> the GUA pushes down the result string is a good way to go.

Don't assume that the application author will only want to handle n-best
results in the voice modality. He may prompt the user with "what did you
say?" and pop up a list to choose from. The same argument goes for the
interpretation and/or recognition results. There's all kinds of creative
things that the GUA can do with that information.

MRCP by definition does not support dialog level application programming.
So your assertion that there won't be VoiceXML in a handset is incorrect.
DMSP is designed to support a couple of broad use cases: Interaction
Manager and peer-to-peer configurations. The latter includes an X+V
multimodal browser where the VoiceXML is rendered by a remote VoiceXML
server. Turn your assertion around: are there devices that could support a
VoiceXML interpreter but not ASR/TTS?

> SIG_VXML_START: which is not really going to be used, SIG_INIT or

SIG_VXML_START was an optimization developed for a low bandwidth link. From
the description:
      "The SIG_INIT message is used when fine-grained control of which
events the client will listen is needed, and latency is not an issue."

> Can Dispatch: Which is more likely, a series of "can you do this?" or
> "what can you do?" If the latter, then it would be better to have a
> single OPTIONS message. If the former, then the mechanism as described
> is OK.

OK :)

> Get/Set Cookies security and privacy considerations

Understand there is work to do here. The point is that we'll need to
propogate session information when distributing to a VoiceXML server (or
other dialog level VUA.)

> Strings: most of the strings are or will need to be Unicode. For
> example, arbitrary form text data can easily be non-Western. Likewise,
> expect International URI's to end up as Unicode or UTF-16. If every byte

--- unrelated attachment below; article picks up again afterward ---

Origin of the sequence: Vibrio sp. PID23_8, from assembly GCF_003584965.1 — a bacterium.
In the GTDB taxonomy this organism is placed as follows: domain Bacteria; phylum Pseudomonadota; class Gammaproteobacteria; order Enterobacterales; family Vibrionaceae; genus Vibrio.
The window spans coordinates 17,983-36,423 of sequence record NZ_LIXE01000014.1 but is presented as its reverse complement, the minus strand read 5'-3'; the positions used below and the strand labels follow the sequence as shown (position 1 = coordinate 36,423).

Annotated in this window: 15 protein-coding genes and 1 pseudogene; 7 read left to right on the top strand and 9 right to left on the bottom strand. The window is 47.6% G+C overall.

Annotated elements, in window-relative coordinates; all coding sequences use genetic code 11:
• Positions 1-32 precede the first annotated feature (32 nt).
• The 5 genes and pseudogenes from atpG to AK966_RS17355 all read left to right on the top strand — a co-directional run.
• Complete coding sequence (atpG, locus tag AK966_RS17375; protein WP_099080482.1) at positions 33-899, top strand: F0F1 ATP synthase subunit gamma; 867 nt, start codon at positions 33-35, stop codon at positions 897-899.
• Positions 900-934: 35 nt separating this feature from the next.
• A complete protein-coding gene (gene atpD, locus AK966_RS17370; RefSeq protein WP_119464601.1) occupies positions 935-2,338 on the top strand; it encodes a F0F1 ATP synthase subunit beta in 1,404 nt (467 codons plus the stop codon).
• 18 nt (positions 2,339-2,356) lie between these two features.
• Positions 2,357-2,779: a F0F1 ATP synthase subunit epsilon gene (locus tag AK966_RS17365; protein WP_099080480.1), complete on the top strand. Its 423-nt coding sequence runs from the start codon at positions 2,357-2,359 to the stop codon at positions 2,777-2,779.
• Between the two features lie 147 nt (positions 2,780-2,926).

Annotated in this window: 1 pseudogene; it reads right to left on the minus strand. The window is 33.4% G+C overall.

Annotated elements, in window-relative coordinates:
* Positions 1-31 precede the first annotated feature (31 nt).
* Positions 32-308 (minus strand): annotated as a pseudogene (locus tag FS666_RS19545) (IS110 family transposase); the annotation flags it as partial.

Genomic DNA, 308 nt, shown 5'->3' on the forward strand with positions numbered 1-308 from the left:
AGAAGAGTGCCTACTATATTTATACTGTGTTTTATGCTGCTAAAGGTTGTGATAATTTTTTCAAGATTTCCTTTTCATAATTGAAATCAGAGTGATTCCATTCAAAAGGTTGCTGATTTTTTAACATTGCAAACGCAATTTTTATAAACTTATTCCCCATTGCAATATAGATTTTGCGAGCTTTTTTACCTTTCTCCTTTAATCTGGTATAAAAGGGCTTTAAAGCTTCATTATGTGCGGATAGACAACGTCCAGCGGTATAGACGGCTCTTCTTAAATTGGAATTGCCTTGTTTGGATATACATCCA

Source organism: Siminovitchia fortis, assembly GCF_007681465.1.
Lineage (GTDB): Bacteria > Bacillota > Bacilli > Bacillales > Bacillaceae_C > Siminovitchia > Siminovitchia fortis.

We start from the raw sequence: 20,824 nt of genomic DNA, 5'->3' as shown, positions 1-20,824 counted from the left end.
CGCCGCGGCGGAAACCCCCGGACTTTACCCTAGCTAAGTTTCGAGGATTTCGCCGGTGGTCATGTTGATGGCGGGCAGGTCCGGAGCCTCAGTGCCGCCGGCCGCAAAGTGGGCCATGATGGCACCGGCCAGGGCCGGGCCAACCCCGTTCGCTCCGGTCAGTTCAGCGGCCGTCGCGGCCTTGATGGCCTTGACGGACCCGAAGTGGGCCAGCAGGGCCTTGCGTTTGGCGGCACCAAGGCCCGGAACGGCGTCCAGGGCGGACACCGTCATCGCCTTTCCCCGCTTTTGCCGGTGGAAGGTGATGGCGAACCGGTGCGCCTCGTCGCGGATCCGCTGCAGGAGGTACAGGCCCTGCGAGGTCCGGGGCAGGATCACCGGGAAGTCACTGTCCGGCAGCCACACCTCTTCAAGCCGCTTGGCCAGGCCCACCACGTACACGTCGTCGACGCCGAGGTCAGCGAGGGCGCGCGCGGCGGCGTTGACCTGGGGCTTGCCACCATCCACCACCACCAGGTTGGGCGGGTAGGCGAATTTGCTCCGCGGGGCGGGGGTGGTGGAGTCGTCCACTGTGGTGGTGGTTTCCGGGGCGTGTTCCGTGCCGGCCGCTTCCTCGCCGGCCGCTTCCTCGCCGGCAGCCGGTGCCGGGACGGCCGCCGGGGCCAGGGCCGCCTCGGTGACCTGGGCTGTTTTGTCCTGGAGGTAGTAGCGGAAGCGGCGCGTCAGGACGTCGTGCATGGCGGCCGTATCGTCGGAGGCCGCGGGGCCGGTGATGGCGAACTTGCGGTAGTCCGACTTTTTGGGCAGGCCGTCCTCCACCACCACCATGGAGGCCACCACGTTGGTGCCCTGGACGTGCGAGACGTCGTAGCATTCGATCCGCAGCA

> counts, then I would offer selecting the charset in SIG_INIT or
> SIG_VXML_START, with a default to UTF-8.

Every byte counts so utf-8 is probably the default. Maybe string encoding
is part of the initial session negotiation?

> DOM keydown, keyup, keypress events: I don't have the DOM reference
> handy. Do these refer to actual keyboard presses or ink strokes? If so,
> who would use a key-by-key protocol for a distributed, web-oriented
> stimulus protocol?

Others in the multimodal community, such as some OMA members, have pressed
for this level of granularity (no pun intended.) I don't think key-by-key
protocol is practical on a real network and it is generally not necessary
in dialog level interaction.

> General: Much easier to build parsers that have all of the fixed-length
> data items up front. Take Table 36, for example. Having the Error Code
> follow Correlation means I can immediately figure out the status without
> having to parse the Node and Location fields. I might not care,
> depending on the error. If I do care, there is no harm in having the
> Error Code up front.

Good suggestion.

> Need to explain how a loop could occur (Section 4.4)

We have a use case that illustrates this that I will dig up.